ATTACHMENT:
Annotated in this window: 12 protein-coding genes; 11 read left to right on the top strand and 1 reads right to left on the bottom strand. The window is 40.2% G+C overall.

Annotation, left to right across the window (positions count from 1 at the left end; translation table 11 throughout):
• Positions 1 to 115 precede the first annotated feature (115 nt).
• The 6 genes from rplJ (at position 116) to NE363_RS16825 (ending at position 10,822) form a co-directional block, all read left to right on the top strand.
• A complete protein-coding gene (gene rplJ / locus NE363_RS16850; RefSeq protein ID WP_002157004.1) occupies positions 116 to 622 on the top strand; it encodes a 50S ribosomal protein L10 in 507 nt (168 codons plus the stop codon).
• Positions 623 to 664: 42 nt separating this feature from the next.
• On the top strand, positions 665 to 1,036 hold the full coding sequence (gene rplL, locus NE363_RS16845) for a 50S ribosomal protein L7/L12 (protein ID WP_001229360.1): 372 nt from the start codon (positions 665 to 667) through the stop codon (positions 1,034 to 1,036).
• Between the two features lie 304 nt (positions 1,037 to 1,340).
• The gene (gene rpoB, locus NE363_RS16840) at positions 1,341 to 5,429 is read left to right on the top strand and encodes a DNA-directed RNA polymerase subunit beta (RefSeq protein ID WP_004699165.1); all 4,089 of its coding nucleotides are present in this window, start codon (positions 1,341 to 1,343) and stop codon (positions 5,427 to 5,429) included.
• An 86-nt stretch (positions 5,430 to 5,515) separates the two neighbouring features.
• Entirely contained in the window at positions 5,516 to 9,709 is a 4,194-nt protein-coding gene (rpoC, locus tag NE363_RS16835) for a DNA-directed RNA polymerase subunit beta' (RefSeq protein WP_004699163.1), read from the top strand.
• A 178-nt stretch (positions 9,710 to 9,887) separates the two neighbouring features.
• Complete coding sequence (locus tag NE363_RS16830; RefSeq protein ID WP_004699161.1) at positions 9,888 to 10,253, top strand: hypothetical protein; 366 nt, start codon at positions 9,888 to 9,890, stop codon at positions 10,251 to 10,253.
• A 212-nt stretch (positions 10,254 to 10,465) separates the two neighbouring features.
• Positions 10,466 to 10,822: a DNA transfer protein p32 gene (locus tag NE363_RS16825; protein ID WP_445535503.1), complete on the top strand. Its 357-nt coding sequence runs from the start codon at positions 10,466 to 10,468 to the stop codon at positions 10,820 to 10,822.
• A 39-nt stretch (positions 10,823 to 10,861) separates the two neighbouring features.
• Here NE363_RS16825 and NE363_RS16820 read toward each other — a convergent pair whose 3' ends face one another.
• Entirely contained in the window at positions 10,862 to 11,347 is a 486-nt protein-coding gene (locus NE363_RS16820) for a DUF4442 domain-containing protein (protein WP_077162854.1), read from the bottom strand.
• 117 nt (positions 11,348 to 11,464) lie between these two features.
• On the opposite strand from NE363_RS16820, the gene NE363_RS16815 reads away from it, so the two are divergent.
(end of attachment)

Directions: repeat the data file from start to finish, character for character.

Annotated in this window: 12 protein-coding genes; 11 read left to right on the top strand and 1 reads right to left on the bottom strand. The window is 40.2% G+C overall.

Annotation, left to right across the window (positions count from 1 at the left end; translation table 11 throughout):
• Positions 1 to 115 precede the first annotated feature (115 nt).
• The 6 genes from rplJ (at position 116) to NE363_RS16825 (ending at position 10,822) form a co-directional block, all read left to right on the top strand.
• A complete protein-coding gene (gene rplJ / locus NE363_RS16850; RefSeq protein ID WP_002157004.1) occupies positions 116 to 622 on the top strand; it encodes a 50S ribosomal protein L10 in 507 nt (168 codons plus the stop codon).
• Positions 623 to 664: 42 nt separating this feature from the next.
• On the top strand, positions 665 to 1,036 hold the full coding sequence (gene rplL, locus NE363_RS16845) for a 50S ribosomal protein L7/L12 (protein ID WP_001229360.1): 372 nt from the start codon (positions 665 to 667) through the stop codon (positions 1,034 to 1,036).
• Between the two features lie 304 nt (positions 1,037 to 1,340).
• The gene (gene rpoB, locus NE363_RS16840) at positions 1,341 to 5,429 is read left to right on the top strand and encodes a DNA-directed RNA polymerase subunit beta (RefSeq protein ID WP_004699165.1); all 4,089 of its coding nucleotides are present in this window, start codon (positions 1,341 to 1,343) and stop codon (positions 5,427 to 5,429) included.
• An 86-nt stretch (positions 5,430 to 5,515) separates the two neighbouring features.
• Entirely contained in the window at positions 5,516 to 9,709 is a 4,194-nt protein-coding gene (rpoC, locus tag NE363_RS16835) for a DNA-directed RNA polymerase subunit beta' (RefSeq protein WP_004699163.1), read from the top strand.
• A 178-nt stretch (positions 9,710 to 9,887) separates the two neighbouring features.
• Complete coding sequence (locus tag NE363_RS16830; RefSeq protein ID WP_004699161.1) at positions 9,888 to 10,253, top strand: hypothetical protein; 366 nt, start codon at positions 9,888 to 9,890, stop codon at positions 10,251 to 10,253.
• A 212-nt stretch (positions 10,254 to 10,465) separates the two neighbouring features.
• Positions 10,466 to 10,822: a DNA transfer protein p32 gene (locus tag NE363_RS16825; protein ID WP_445535503.1), complete on the top strand. Its 357-nt coding sequence runs from the start codon at positions 10,466 to 10,468 to the stop codon at positions 10,820 to 10,822.
• A 39-nt stretch (positions 10,823 to 10,861) separates the two neighbouring features.
• Here NE363_RS16825 and NE363_RS16820 read toward each other — a convergent pair whose 3' ends face one another.
• Entirely contained in the window at positions 10,862 to 11,347 is a 486-nt protein-coding gene (locus NE363_RS16820) for a DUF4442 domain-containing protein (protein WP_077162854.1), read from the bottom strand.
• 117 nt (positions 11,348 to 11,464) lie between these two features.
• On the opposite strand from NE363_RS16820, the gene NE363_RS16815 reads away from it, so the two are divergent.